Letters of Newton III: Grace in the Full Corn

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This week we conclude our series from John Newton on “The progressive work of grace in the several stages of a believer’s experience” using the Kingdom Parable of Jesus from Mark 4:26-28. You can listen to the previous episode Grace in the Blade here, and Grace in the Ear here.

Newton’s first letter was marked by desire, his second by conflict, and this last one by contemplation. 

Newton begins by distinguishing between the new believer, with his encouraging zeal and devotional warmth, and the mature believer with his humility and dependence on Christ. The mature believer may be tempted to feel remorse over a lack of devotional warmth but Newton says this is unwarranted. The warmth is still there, but it is now mixed with other spiritual realities.

Those realities, or marks of maturity, are humility, spirituality, and a union of the heart to the glory of God and to the will of God.

It is tempting to see the three stages we have discussed over the last few weeks and attempt to fit people into them. Newton says we must avoid this danger. These are not psychological tests or enneagrams. There are so many hidden realities in a person’s life it would be impossible for us to accurately judge where he or she may fall in these stages. But it is helpful for us to examine ourselves to see where we are. It can help us identify how God is dealing with us, see areas where we need to grow, and utilize opportunities Christ provides for us to draw close to Him and grow in maturity.

If you haven't read Newton's letters for yourself, let us encourage you to do so. You can find the text of the letters linked below Show Notes.



0:00 John and Matt summarize where we have been in Grace in the Blade and Grace in the Ear.

2:00 Newton begins his last letter explaining that older Christians sometimes feel remorse by looking at their earliest days of the Christian life and now see a lack of sensible warmth. Newton says this may not be accurate because there is still warmth, though it is different. One strength of this stage, in Newton’s mind, is greater clarity of the work of Christ. This does not lead to inherent strength but a deeper dependence on Christ.

 6:00 Newton then gives us a series of three particular qualities that mark the mature believer. The first is humility. No stage is absent of humility, but it grows with a larger understanding of Christ and of himself. This is because he can look back at examples of Christ’s love and faithful dealing contrasted with his own shortcomings.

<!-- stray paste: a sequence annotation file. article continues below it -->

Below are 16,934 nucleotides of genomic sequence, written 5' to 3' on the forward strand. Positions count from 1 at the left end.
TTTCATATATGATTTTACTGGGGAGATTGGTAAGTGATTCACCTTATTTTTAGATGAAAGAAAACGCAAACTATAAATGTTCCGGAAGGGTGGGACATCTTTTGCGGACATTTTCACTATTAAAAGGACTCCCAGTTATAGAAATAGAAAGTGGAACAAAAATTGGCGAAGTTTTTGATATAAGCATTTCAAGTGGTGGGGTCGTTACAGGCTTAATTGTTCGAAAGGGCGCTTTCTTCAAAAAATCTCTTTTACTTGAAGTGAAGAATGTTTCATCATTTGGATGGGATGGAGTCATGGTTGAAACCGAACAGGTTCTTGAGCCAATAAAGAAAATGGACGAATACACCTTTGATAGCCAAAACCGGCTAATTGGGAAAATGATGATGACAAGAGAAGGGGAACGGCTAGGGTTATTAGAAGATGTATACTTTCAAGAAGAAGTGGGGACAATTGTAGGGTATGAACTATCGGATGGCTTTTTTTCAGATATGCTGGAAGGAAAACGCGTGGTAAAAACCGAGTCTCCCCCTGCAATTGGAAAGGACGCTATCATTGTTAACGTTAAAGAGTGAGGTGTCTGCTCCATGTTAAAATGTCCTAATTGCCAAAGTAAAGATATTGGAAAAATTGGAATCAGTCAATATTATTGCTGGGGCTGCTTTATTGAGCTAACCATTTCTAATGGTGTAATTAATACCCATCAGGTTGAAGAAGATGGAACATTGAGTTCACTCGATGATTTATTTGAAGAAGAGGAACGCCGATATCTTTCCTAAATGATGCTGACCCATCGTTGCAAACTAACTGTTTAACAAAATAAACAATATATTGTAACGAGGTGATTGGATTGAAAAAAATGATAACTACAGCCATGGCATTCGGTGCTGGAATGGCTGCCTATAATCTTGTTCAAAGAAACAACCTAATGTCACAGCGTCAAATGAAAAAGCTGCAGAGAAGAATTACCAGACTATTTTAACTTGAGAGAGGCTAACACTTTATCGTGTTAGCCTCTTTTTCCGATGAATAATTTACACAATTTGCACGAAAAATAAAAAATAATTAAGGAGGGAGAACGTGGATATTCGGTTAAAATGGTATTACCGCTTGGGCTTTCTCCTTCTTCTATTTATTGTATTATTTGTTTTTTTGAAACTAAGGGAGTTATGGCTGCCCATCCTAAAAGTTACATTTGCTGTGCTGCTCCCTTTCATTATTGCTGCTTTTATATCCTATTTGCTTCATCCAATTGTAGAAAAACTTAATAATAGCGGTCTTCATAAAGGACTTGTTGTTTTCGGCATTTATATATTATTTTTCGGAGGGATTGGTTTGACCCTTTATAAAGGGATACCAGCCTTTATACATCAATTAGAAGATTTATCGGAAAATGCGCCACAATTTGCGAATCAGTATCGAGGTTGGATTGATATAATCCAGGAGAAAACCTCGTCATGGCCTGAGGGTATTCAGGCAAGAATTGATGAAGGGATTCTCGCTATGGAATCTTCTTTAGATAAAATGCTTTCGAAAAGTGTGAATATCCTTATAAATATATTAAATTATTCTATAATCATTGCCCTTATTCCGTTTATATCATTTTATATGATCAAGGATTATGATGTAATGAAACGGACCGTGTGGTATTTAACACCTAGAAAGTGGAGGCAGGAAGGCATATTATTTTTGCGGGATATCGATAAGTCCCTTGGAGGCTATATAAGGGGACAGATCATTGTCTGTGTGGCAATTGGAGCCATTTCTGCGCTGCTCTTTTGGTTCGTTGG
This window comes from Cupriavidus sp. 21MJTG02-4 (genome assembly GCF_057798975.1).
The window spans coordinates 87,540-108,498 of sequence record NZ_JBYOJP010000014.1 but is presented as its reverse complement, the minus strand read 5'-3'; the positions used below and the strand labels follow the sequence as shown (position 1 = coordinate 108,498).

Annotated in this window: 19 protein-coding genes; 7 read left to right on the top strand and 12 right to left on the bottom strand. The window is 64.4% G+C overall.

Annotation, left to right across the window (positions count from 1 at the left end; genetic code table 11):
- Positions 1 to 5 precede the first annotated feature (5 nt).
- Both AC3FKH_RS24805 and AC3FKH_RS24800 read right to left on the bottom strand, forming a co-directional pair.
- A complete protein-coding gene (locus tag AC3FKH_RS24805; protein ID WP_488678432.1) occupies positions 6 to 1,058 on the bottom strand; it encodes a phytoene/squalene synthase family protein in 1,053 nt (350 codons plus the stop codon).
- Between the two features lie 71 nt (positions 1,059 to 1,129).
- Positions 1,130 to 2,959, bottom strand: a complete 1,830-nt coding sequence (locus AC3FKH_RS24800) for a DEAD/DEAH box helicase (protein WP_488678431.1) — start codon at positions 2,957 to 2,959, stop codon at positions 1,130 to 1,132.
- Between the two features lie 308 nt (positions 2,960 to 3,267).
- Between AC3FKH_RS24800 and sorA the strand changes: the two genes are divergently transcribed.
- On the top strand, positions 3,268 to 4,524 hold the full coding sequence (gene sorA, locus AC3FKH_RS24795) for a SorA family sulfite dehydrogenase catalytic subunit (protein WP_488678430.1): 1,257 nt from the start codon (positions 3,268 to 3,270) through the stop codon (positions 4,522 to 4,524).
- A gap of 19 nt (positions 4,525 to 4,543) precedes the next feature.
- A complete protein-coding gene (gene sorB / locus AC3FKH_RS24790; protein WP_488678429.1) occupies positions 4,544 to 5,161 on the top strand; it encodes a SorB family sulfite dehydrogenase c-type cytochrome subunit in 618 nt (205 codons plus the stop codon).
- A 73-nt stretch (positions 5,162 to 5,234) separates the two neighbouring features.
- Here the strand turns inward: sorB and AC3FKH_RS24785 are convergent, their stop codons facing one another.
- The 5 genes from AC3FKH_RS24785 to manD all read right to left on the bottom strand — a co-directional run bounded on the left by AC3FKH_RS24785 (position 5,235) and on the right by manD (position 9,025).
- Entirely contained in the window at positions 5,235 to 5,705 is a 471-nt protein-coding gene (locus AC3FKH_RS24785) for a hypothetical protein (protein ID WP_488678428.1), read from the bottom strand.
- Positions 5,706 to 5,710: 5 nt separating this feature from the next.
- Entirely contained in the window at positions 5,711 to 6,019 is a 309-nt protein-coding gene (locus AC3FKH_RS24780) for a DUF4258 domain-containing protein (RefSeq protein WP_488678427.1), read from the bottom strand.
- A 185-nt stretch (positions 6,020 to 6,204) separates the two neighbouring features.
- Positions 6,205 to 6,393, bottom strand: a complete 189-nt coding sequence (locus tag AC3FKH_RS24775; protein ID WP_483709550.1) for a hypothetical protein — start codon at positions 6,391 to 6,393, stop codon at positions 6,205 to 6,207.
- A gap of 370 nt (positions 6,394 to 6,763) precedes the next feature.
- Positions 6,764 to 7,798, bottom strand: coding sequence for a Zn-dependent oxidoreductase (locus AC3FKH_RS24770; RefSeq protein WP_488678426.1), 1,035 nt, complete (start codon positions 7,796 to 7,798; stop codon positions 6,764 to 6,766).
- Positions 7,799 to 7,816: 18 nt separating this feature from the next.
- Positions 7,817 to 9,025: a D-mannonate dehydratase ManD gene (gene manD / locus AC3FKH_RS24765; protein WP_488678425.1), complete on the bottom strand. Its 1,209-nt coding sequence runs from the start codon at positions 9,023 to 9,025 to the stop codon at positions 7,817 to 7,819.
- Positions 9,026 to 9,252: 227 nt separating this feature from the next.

8:00 Newton says two things flow from humility. The first is submission to God’s will. The second is grace toward other believers. We are to hold other believers to the standard of Scripture, but we do so with grace and tenderness. 

11:00 The second great quality of this stage is a deeper spirituality. Newton defines this as a spiritual appetite that causes believers to see things as they truly are. The things of this world lose their attractiveness and the things of Christ are valued more and more. The chief desire of the mature believer is knowing God. The result of all this is a peaceful reliance on the Lord.

15:00 A third mark of the mature believer is a union of the heart to the glory and will of God. Newton contrasts this with the new believer’s emphasis on self. The new believer focuses on his own needs, his own joy. There is a stream of encouraging things, but it is looking at himself. The more mature believer tends to focus more on God and become more self-forgetful and loves God for who God is.

19:00 There is a danger in looking at the Christian life in these three stages. We cannot be confident to examine other believers and judge what stage they are in. In the past, America's favorite verse was John 3:16. Now it is “Judge not.” John comments this is a severe indictment against our culture. But that is not what Newton is saying. We should not view these as a personality test or enneagram. 

24:00 Newton ends this final letter describing Christ’s worth and the beauty of a mature Christian.

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Because we have spent the last few weeks discussing some of Newton's letters, we wanted to also take time to highlight two of his hymns. In this week's Supporter Appreciation Episode, John and Matthew dive into I asked the Lord that I might grow and How tedious and tasteless the hours

We give access to the Supporter Appreciation Episode as a tangible way of showing appreciation for those who partner with Media Gratiae monthly. If you are a monthly supporter, click here for the additional content. As with everything we do, we never want finances to be a genuine barrier between our content and those who want to access it. If that's you, reach out to us at info@mediagratiae.org.

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Show Notes

Podcast resources:

2 Timothy 1:5

I asked the Lord that I might grow by John Newton

How tedious and tasteless the hours

Letter I: Grace in the Blade

Letter II: Grace in the Ear

Letter III: The Full Corn in the Ear

Full series:

Letters of John Newton I: Grace in the Blade

Letters of John Newton II: Grace in the Ear 

Letters of John Newton III: Grace in the Full Corn


SAE Resources:

Christian Hymns

I asked the Lord that I might grow by John Newton

Olney Hymns

Physical

Digital

How tedious and tasteless the hours